My mother has few cousins and, it seems, German people in general are reluctant to offer up their DNA for testing. Apart from me, my mother has only 25 cousins who are estimated to be 4th to 6th cousin or closer, and her closest match on AncestryDNA shares 50 centimorgans of DNA (quite possibly a 6th cousin sharing 5th great grandparents). Her closest match on MyHeritage shares only 38 centimorgans. I have contacted several of these genetic cousins but I have not been able to establish our most common recent ancestor for any of them.
For the moment the only DNA match of my mother’s that I can associate with a known person is me.
AncestryDNA cannot recognise from the amount of DNA we share which of us is mother and which is daughter. It shows we share 3,405 centimorgans and that it is 100% confident that the relationship is that of parent and child.
Apart from telling you that you share DNA with cousins, AncestryDNA provides ethnicity estimates. I have always taken these with a grain of salt. They’re not meaningful. I last wrote about this in 2017 (Looking at my ethnicity as determined by DNA testing) where I noted an apparent underestimate of my German ethnicity. Then I had 100% European:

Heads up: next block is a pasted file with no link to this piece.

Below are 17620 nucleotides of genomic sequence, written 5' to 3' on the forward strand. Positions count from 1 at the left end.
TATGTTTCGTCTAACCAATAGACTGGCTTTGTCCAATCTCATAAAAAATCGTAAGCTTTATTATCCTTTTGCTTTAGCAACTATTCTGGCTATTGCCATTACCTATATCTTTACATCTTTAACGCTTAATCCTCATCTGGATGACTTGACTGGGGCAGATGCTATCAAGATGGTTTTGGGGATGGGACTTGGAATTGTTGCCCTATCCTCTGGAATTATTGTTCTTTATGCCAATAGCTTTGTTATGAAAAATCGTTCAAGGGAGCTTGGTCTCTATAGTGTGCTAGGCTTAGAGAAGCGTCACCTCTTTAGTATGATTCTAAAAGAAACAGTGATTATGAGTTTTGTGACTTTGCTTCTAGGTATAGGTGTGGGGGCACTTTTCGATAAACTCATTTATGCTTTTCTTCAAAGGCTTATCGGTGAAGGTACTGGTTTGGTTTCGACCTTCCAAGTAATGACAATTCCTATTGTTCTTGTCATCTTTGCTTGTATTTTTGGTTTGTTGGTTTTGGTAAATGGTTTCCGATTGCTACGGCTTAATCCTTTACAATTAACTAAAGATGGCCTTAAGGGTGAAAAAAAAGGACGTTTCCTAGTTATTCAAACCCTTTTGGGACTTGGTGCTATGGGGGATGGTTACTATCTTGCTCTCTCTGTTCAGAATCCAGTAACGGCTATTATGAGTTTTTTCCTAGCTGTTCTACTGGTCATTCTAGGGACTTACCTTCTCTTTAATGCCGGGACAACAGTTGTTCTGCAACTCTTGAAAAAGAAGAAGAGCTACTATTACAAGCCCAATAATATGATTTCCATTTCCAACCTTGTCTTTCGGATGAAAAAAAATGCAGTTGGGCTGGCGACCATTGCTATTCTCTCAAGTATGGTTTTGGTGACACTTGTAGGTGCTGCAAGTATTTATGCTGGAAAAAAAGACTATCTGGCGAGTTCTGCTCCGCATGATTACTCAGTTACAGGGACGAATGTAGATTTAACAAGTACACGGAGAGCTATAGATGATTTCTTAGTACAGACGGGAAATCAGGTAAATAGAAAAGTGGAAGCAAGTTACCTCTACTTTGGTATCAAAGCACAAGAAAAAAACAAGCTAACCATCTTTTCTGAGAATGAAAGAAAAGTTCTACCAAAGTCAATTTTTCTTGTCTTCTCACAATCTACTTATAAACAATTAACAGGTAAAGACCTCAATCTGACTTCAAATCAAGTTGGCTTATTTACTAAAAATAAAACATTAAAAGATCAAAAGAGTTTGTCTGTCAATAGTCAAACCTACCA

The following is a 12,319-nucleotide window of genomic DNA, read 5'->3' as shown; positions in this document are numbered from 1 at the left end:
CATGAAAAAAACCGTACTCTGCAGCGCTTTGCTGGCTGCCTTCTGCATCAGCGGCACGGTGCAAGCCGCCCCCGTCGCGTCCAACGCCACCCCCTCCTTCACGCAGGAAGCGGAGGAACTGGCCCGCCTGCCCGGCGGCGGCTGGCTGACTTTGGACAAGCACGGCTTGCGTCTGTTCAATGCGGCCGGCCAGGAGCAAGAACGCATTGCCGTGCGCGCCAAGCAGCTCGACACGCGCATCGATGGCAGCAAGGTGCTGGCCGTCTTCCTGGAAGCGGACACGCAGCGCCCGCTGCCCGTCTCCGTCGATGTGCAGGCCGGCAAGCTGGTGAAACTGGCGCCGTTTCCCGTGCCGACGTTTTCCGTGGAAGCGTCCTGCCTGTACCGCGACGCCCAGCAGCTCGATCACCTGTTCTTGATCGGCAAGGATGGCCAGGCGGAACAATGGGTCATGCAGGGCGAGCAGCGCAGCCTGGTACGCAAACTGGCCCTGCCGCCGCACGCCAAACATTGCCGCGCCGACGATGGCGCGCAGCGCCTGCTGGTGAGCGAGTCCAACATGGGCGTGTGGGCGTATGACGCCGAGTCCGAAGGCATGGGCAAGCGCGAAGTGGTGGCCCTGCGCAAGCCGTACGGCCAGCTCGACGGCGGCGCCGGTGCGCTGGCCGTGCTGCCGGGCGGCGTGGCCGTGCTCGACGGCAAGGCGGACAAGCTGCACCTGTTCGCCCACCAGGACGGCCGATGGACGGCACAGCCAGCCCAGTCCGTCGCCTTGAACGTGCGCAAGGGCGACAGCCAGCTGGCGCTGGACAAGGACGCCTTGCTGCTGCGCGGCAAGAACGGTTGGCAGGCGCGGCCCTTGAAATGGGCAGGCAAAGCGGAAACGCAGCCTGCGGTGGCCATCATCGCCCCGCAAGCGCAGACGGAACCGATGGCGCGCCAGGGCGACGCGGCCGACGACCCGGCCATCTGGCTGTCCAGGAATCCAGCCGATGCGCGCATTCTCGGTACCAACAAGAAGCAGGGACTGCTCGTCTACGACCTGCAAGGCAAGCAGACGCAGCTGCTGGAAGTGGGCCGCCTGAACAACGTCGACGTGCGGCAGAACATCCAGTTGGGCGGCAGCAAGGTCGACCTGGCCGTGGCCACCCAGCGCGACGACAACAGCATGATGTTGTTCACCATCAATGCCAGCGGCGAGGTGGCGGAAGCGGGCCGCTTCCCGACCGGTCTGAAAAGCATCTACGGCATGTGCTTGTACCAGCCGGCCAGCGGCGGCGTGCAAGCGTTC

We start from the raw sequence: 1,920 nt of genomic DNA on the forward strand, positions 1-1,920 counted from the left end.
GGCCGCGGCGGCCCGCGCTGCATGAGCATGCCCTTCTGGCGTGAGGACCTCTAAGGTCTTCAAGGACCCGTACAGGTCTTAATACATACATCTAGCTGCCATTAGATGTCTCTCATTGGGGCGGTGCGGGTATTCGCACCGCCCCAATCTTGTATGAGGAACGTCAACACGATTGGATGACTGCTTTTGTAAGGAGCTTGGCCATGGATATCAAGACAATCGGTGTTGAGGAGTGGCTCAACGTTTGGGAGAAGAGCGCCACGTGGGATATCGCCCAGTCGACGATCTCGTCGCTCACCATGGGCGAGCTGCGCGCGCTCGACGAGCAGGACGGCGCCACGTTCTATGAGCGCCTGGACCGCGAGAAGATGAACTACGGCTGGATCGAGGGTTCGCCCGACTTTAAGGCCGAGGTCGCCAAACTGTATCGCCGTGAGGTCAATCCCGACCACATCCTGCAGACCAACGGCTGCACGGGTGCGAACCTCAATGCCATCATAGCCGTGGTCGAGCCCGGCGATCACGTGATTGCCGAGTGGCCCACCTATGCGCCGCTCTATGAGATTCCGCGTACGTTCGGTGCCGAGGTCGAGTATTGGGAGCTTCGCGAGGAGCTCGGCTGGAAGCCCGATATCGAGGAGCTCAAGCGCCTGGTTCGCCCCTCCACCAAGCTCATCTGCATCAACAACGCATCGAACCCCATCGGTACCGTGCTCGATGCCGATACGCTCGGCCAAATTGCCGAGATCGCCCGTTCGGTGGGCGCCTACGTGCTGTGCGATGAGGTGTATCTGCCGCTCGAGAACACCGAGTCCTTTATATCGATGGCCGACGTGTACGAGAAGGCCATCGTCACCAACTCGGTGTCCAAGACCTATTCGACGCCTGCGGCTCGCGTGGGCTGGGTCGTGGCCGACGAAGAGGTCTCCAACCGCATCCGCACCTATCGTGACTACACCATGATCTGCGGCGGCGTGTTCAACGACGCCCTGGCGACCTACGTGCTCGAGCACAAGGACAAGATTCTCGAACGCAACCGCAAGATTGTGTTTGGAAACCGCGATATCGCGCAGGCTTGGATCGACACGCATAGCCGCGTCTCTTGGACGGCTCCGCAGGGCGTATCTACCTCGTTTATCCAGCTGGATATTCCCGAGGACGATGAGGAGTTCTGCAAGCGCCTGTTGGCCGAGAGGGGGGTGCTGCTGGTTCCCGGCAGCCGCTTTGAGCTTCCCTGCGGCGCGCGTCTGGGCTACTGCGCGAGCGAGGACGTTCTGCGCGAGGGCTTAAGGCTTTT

59% from Great Britain, which includes England, Scotland, Wales and
the Isle of Man
20% Europe East
12% from Ireland
4% from Finland / North-west Russia
2% from Europe-West
2% from Italy/Greece
<1% from the Iberian peninsula
Ancestry’s more recent estimate is this:
England, Wales & Northwestern Europe 65%
Germanic Europe 25%
Ireland & Scotland 10%
Additional Communities: Southern Australia British Settlers – From your regions: England, Wales & Northwestern Europe; Ireland & Scotland -> Adelaide, South Australia British Settlers
So I have dropped Italy and Spain, and I have a new grouping linking me to my Australian forebears.
On my father’s side, five of my great great grandparents were born in Australia. I have connected with cousins who are also descended from these great great grandparents. The grouping makes sense.